Cadalot Services Ltd have considerable expertise dealing with problems associated with Hoop Iron Reinforcement.
Alan Wooldridge founder of Cadalot Services Limited was a Senior Structural Engineer at the London Borough of Sutton and undertook the initial investigation into the problem in conjunction with a one of the Local Authorities building maintenance team when the Hoop Iron issue first came to light on the St Helier Estate in Carshalton and Morden.
During the 1920's and the 1930's a number of properties throughout the UK were built using Hoop Iron Construction, which is a solid metal strip used to reinforce cavity walls along horizontal joints, as Bed Joint Reinforcement.
The reinforcement was generally inserted into end terrace properties, and into some mid terrace properties. This reinforcement was not laid along every joint, usually in the 4th or 6th joints.
Metal embedded in mortar is protected from the rain, but over time the pointing weathers and can breakdown and allow moisture onto the metal.
All ferrous metals such as iron and steel have a tendency to rust when exposed to water. Rust occupies a greater volume than the parent metal, which can expand up to ten times its original thickness. This expansion, if sufficiently large, can crack the brick joints horizontally in a similar way to cavity wall tie failure.
Alan has many years experience dealing with this problem, and undertaking inspections and report, if you would like to find out more about Hoop Iron, or commission a survey then please contact him 07775757068.
There are removal companies that offer to undertake hoop iron surveys at knock down prices, they do not produce a Structural Engineers Report and don't always scan all the external walls in a property. Not all mortgage lenders will accept a letter from a removal company as proof that no hoop iron was found, and RICS Homebuyer reports usually advises that an experienced and qualified Structural Engineer be employed to undertake the survey.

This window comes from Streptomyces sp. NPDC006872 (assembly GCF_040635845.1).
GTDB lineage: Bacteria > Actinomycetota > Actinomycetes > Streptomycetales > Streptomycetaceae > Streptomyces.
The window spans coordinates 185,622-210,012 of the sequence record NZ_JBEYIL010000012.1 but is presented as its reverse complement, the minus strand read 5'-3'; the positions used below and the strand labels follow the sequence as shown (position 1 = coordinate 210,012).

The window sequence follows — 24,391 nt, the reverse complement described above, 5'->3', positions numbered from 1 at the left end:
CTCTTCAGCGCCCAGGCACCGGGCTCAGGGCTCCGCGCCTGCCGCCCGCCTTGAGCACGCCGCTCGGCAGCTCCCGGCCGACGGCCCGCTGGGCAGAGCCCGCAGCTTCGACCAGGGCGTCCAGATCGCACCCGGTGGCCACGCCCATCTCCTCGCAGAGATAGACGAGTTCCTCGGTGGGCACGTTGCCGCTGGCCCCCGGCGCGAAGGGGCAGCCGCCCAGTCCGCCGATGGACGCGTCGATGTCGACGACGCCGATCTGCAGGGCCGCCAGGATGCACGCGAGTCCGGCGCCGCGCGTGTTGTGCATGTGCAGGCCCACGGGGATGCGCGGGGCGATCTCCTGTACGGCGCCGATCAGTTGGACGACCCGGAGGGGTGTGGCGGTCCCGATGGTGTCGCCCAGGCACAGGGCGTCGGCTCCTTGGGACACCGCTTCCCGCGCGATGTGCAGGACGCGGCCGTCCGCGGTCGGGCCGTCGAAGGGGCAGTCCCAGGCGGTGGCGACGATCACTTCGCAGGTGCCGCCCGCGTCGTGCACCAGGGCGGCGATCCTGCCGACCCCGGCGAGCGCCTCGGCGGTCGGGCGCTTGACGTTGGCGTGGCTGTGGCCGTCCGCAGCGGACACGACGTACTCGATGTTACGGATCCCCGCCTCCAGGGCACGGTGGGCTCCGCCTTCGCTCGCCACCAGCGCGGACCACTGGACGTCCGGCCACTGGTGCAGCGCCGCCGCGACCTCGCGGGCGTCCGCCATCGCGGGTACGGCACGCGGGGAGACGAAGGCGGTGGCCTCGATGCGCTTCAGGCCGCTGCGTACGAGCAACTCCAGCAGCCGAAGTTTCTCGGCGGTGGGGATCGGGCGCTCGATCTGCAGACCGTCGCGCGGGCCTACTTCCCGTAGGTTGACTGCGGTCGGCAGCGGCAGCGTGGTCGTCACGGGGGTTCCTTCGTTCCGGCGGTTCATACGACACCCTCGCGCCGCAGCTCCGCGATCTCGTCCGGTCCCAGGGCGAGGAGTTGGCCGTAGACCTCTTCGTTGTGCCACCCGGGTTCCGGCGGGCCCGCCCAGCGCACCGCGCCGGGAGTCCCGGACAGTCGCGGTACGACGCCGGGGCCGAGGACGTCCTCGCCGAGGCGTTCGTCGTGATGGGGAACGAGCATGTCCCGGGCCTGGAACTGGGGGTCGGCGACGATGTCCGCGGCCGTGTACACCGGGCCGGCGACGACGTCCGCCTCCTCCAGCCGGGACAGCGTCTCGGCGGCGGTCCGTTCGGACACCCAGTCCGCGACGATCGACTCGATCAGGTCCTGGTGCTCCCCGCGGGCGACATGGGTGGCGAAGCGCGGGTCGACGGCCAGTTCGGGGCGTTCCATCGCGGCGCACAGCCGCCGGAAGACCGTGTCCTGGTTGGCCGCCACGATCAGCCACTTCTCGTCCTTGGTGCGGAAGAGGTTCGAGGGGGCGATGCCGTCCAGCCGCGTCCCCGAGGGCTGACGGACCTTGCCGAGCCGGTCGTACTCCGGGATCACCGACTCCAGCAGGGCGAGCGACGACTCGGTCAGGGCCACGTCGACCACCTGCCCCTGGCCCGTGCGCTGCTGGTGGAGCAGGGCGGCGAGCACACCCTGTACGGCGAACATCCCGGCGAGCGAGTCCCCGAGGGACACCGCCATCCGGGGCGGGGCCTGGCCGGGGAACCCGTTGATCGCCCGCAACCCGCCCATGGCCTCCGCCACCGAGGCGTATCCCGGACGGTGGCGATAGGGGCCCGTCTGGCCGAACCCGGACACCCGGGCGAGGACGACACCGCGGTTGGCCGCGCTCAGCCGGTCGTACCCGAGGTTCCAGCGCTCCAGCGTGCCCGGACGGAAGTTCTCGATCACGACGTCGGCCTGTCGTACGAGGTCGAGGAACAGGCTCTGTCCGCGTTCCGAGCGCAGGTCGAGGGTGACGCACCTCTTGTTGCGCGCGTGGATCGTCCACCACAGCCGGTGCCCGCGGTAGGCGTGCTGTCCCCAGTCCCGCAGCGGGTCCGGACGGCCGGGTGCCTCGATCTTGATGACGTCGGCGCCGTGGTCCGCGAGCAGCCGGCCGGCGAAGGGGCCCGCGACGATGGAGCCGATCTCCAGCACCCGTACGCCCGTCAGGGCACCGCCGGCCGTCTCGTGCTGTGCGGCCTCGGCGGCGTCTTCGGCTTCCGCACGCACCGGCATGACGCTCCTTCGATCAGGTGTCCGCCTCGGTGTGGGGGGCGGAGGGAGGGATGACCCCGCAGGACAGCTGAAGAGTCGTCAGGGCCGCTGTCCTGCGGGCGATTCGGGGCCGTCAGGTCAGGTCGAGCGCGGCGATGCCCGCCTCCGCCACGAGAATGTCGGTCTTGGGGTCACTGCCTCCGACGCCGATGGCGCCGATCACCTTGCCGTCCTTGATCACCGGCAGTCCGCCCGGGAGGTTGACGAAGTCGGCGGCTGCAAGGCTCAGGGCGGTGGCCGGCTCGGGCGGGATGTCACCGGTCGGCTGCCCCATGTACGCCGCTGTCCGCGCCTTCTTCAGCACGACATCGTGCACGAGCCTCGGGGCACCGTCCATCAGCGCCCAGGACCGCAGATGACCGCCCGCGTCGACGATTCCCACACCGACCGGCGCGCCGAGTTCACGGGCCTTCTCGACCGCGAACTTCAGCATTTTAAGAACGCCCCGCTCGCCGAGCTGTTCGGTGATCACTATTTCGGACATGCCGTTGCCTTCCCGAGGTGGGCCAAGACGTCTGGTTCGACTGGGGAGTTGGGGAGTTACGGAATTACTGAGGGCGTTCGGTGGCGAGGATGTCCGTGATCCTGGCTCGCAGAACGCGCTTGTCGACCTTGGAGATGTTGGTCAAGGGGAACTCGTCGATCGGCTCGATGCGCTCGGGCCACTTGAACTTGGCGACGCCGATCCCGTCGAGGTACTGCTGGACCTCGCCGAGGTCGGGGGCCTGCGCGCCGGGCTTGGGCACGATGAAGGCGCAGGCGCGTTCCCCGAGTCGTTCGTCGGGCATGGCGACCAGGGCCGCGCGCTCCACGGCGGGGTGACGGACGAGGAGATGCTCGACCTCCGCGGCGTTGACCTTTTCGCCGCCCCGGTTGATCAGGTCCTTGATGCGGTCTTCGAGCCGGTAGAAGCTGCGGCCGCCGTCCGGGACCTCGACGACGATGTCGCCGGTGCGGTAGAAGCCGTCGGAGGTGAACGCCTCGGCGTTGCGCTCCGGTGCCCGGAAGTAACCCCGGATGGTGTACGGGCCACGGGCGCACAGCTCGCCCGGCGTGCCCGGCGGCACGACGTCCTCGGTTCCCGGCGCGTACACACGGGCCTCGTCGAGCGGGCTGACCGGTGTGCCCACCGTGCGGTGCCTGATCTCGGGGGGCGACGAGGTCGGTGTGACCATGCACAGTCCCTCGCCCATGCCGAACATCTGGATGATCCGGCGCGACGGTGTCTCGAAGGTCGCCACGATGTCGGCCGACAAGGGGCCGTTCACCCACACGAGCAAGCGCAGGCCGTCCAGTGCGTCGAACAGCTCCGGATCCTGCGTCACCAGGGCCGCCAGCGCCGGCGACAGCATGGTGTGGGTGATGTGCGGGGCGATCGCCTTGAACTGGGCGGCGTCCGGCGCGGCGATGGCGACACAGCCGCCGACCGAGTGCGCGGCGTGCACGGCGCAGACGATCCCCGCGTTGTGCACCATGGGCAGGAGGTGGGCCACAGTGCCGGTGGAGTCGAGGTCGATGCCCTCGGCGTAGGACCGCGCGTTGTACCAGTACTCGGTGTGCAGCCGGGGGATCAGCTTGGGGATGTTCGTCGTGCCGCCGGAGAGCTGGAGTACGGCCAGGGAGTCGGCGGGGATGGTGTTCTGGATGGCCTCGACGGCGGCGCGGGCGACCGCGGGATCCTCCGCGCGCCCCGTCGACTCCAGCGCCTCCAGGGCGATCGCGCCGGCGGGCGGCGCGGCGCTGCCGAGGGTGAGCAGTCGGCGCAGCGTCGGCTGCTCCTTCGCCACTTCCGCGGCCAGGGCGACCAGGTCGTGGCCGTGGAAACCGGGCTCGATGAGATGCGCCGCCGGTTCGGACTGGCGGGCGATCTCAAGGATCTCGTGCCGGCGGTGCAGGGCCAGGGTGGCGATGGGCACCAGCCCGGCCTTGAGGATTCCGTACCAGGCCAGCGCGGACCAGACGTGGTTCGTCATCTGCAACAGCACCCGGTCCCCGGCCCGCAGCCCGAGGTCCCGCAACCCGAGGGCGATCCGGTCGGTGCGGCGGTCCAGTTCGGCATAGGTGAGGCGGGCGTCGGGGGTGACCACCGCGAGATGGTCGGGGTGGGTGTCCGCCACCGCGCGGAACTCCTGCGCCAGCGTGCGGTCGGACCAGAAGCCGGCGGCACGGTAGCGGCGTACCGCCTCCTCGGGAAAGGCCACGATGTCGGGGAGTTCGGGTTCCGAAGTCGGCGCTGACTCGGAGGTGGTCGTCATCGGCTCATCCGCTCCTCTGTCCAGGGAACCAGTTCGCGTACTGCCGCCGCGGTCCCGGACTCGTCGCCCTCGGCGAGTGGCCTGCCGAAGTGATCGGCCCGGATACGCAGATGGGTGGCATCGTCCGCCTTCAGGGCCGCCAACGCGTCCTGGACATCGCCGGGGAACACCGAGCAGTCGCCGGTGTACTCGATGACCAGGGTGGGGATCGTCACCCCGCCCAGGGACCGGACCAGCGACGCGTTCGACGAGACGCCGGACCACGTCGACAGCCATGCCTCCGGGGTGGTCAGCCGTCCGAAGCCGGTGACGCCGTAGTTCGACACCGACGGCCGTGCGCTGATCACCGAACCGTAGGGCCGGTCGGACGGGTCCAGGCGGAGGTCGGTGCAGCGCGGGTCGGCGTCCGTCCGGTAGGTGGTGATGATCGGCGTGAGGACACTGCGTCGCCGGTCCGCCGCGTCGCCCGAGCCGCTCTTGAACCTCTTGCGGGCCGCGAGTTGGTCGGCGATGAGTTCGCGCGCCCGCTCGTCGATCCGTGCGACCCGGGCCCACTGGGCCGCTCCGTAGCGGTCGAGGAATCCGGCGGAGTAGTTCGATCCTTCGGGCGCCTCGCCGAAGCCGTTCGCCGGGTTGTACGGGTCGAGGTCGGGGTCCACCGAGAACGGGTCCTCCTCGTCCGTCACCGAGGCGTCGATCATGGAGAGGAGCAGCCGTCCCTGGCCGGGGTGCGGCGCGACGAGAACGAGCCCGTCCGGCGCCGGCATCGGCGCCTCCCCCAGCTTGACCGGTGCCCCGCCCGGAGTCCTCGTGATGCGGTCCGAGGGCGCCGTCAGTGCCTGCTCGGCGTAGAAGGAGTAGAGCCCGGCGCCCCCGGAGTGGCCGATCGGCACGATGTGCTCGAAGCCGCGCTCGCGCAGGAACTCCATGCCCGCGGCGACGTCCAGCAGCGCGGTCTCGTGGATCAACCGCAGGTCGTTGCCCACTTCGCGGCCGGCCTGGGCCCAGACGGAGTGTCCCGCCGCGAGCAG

Any prospective purchaser should check what is acceptable with their lender before commissioning a removal company to undertake the survey. There are occasions where Cadalot Services Limited have had to be appointed after a removal company has already been paid and has found hoop iron, but has not produced a comprehensive report. What is supplied to the client is only a quote for the Hoop Iron removal. Generally they do not employ structural engineers and are unable to provide such a report.
Hoop Iron certificate were agreed as being Structural Engineers reports certifying what was or was not found as a result of a survey carried out in a prescribed fashion with agreed metal detectors. In early days the engineer would also re survey and certify that all of the hoop iron had been totally removed by the contractor, later mortgage lenders accepted a letter from the removal company stating that they had removed all of the hoop iron, and the scars of the removal are always clearly visible.